AUNE’s Nature-Based Education Initiative Receives Major Grant from Storer Foundation
The George B. Storer Foundation has awarded a $117,000 grant to Antioch University New England’s (AUNE) Department of Education to develop its new Nature-Based Early Childhood Education program.
The AUNE initiative will train educators and teachers in nature-based early childhood principles and help them start nature preschools and forest kindergartens. It will also provide professional development to New England educators who want to bring more programming on nature and the outdoors into their public-school early childhood programs and environmental centers.
The Storer grant is funding the development of a 13-month certificate program of integrated courses aimed at early childhood professionals and/or entrepreneurs who want to create new programs. It is also supporting development of a specialization in nature-based early childhood for matriculated students in AUNE’s Teacher Certification/Integrated Learning master’s degree program. Students may specialize in elementary, early childhood, or holistic special education.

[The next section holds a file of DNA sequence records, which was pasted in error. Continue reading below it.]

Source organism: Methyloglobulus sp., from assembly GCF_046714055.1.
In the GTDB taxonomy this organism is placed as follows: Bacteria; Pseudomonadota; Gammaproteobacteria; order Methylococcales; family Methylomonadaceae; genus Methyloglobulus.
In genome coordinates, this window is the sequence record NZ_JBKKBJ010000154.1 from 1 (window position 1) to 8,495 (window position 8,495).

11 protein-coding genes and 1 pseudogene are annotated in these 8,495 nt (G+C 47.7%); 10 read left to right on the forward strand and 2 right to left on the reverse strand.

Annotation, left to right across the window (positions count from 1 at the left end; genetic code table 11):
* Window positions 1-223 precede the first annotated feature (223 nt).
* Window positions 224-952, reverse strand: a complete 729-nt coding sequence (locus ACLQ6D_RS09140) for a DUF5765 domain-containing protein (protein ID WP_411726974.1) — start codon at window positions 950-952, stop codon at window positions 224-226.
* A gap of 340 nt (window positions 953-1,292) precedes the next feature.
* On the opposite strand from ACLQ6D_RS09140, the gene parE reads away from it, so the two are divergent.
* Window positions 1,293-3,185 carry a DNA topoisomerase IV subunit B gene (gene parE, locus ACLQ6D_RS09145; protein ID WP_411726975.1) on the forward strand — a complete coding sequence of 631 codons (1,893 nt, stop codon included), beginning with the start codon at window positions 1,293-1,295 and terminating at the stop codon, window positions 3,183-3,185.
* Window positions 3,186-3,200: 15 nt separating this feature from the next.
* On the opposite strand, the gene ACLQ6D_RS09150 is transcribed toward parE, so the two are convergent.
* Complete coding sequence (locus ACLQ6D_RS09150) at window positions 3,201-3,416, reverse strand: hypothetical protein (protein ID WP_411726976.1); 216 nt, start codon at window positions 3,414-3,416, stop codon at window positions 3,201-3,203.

AUNE plans to eventually take its nature-based initiative to teachers in inner-city schools in New England and then to other cities in the Northeast and Canada.
We’re honored to be chosen to develop this new nature-based education programming, said David Sobel, core faculty member in AUNE’s Department of Education and a leader in nature-based childhood education. A tremendous interest in nature-based education nationwide has been demonstrated by the overwhelming response to the workshops and conferences we’ve presented over the last few years. The Storer grant will help us continue to be out in front in this exciting and innovative educational field.
Educators are appealing for more professional development and training in nature-based education. Many are interested in naturalizing existing programs and starting forest kindergartens and nature preschools. These programs, popular in Europe over the past twenty years but relatively new in the United States, take a different approach to curriculum than conventional, mostly indoor, early childhood programs.